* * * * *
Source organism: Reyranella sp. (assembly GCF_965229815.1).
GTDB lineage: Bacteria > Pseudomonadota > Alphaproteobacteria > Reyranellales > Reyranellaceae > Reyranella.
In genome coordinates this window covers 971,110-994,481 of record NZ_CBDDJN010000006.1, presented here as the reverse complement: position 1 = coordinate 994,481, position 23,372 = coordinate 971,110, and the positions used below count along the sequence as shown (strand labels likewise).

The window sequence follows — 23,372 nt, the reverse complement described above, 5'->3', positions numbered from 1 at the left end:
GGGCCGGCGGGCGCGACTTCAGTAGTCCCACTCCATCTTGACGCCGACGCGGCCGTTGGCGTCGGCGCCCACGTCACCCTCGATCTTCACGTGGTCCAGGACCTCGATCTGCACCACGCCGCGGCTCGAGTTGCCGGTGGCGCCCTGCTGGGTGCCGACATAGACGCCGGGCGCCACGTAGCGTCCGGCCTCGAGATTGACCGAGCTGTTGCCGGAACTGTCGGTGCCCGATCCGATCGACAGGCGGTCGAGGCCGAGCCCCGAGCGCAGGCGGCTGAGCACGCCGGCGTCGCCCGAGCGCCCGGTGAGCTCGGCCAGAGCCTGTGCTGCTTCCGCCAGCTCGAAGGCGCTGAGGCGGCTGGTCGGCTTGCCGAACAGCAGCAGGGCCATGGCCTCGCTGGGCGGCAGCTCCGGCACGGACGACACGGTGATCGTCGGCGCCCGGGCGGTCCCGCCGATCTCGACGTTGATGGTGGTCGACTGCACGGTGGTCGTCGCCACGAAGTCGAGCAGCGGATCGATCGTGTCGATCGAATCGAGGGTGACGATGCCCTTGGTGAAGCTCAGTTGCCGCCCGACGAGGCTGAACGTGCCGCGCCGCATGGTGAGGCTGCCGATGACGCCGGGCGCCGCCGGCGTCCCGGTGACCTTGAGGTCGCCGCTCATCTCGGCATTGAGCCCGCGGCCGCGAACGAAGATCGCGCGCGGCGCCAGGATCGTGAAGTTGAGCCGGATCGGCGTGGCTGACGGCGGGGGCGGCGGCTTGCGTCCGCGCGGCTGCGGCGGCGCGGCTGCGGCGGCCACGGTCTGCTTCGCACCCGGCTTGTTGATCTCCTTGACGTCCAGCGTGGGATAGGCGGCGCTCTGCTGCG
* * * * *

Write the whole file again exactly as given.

Source organism: Reyranella sp. (assembly GCF_965229815.1).
GTDB lineage: Bacteria > Pseudomonadota > Alphaproteobacteria > Reyranellales > Reyranellaceae > Reyranella.
In genome coordinates this window covers 971,110-994,481 of record NZ_CBDDJN010000006.1, presented here as the reverse complement: position 1 = coordinate 994,481, position 23,372 = coordinate 971,110, and the positions used below count along the sequence as shown (strand labels likewise).

The window sequence follows — 23,372 nt, the reverse complement described above, 5'->3', positions numbered from 1 at the left end:
GGGCCGGCGGGCGCGACTTCAGTAGTCCCACTCCATCTTGACGCCGACGCGGCCGTTGGCGTCGGCGCCCACGTCACCCTCGATCTTCACGTGGTCCAGGACCTCGATCTGCACCACGCCGCGGCTCGAGTTGCCGGTGGCGCCCTGCTGGGTGCCGACATAGACGCCGGGCGCCACGTAGCGTCCGGCCTCGAGATTGACCGAGCTGTTGCCGGAACTGTCGGTGCCCGATCCGATCGACAGGCGGTCGAGGCCGAGCCCCGAGCGCAGGCGGCTGAGCACGCCGGCGTCGCCCGAGCGCCCGGTGAGCTCGGCCAGAGCCTGTGCTGCTTCCGCCAGCTCGAAGGCGCTGAGGCGGCTGGTCGGCTTGCCGAACAGCAGCAGGGCCATGGCCTCGCTGGGCGGCAGCTCCGGCACGGACGACACGGTGATCGTCGGCGCCCGGGCGGTCCCGCCGATCTCGACGTTGATGGTGGTCGACTGCACGGTGGTCGTCGCCACGAAGTCGAGCAGCGGATCGATCGTGTCGATCGAATCGAGGGTGACGATGCCCTTGGTGAAGCTCAGTTGCCGCCCGACGAGGCTGAACGTGCCGCGCCGCATGGTGAGGCTGCCGATGACGCCGGGCGCCGCCGGCGTCCCGGTGACCTTGAGGTCGCCGCTCATCTCGGCATTGAGCCCGCGGCCGCGAACGAAGATCGCGCGCGGCGCCAGGATCGTGAAGTTGAGCCGGATCGGCGTGGCTGACGGCGGGGGCGGCGGCTTGCGTCCGCGCGGCTGCGGCGGCGCGGCTGCGGCGGCCACGGTCTGCTTCGCACCCGGCTTGTTGATCTCCTTGACGTCCAGCGTGGGATAGGCGGCGCTCTGCTGCG